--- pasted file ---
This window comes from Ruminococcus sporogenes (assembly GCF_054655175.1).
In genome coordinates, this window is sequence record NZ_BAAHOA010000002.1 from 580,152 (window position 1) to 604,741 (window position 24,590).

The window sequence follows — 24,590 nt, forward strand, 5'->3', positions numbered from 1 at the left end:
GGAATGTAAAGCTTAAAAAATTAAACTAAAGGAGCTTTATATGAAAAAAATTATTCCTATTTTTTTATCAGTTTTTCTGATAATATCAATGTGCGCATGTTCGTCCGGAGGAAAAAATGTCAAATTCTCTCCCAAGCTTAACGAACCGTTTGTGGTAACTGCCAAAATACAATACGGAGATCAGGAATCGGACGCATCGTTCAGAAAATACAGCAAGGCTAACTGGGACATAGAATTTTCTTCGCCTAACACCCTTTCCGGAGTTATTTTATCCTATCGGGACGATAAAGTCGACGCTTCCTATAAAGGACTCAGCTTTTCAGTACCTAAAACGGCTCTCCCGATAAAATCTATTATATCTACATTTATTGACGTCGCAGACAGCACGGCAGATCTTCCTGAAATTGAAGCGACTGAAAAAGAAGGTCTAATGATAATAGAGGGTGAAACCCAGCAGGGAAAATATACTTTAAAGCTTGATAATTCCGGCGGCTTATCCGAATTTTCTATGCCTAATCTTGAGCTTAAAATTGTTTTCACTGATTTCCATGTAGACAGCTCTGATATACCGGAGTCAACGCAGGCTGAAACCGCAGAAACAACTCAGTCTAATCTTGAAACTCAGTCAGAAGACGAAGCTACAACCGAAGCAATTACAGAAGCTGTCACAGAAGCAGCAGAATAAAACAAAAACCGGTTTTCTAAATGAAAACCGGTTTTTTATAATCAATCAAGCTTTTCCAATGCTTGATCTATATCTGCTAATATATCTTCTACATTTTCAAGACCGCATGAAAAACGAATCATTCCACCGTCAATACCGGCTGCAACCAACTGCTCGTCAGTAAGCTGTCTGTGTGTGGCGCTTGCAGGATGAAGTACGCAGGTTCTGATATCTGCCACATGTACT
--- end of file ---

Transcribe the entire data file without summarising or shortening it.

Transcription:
This window comes from Ruminococcus sporogenes (assembly GCF_054655175.1).
In genome coordinates, this window is sequence record NZ_BAAHOA010000002.1 from 580,152 (window position 1) to 604,741 (window position 24,590).

The window sequence follows — 24,590 nt, forward strand, 5'->3', positions numbered from 1 at the left end:
GGAATGTAAAGCTTAAAAAATTAAACTAAAGGAGCTTTATATGAAAAAAATTATTCCTATTTTTTTATCAGTTTTTCTGATAATATCAATGTGCGCATGTTCGTCCGGAGGAAAAAATGTCAAATTCTCTCCCAAGCTTAACGAACCGTTTGTGGTAACTGCCAAAATACAATACGGAGATCAGGAATCGGACGCATCGTTCAGAAAATACAGCAAGGCTAACTGGGACATAGAATTTTCTTCGCCTAACACCCTTTCCGGAGTTATTTTATCCTATCGGGACGATAAAGTCGACGCTTCCTATAAAGGACTCAGCTTTTCAGTACCTAAAACGGCTCTCCCGATAAAATCTATTATATCTACATTTATTGACGTCGCAGACAGCACGGCAGATCTTCCTGAAATTGAAGCGACTGAAAAAGAAGGTCTAATGATAATAGAGGGTGAAACCCAGCAGGGAAAATATACTTTAAAGCTTGATAATTCCGGCGGCTTATCCGAATTTTCTATGCCTAATCTTGAGCTTAAAATTGTTTTCACTGATTTCCATGTAGACAGCTCTGATATACCGGAGTCAACGCAGGCTGAAACCGCAGAAACAACTCAGTCTAATCTTGAAACTCAGTCAGAAGACGAAGCTACAACCGAAGCAATTACAGAAGCTGTCACAGAAGCAGCAGAATAAAACAAAAACCGGTTTTCTAAATGAAAACCGGTTTTTTATAATCAATCAAGCTTTTCCAATGCTTGATCTATATCTGCTAATATATCTTCTACATTTTCAAGACCGCATGAAAAACGAATCATTCCACCGTCAATACCGGCTGCAACCAACTGCTCGTCAGTAAGCTGTCTGTGTGTGGCGCTTGCAGGATGAAGTACGCAGGTTCTGATATCTGCCACATGTACT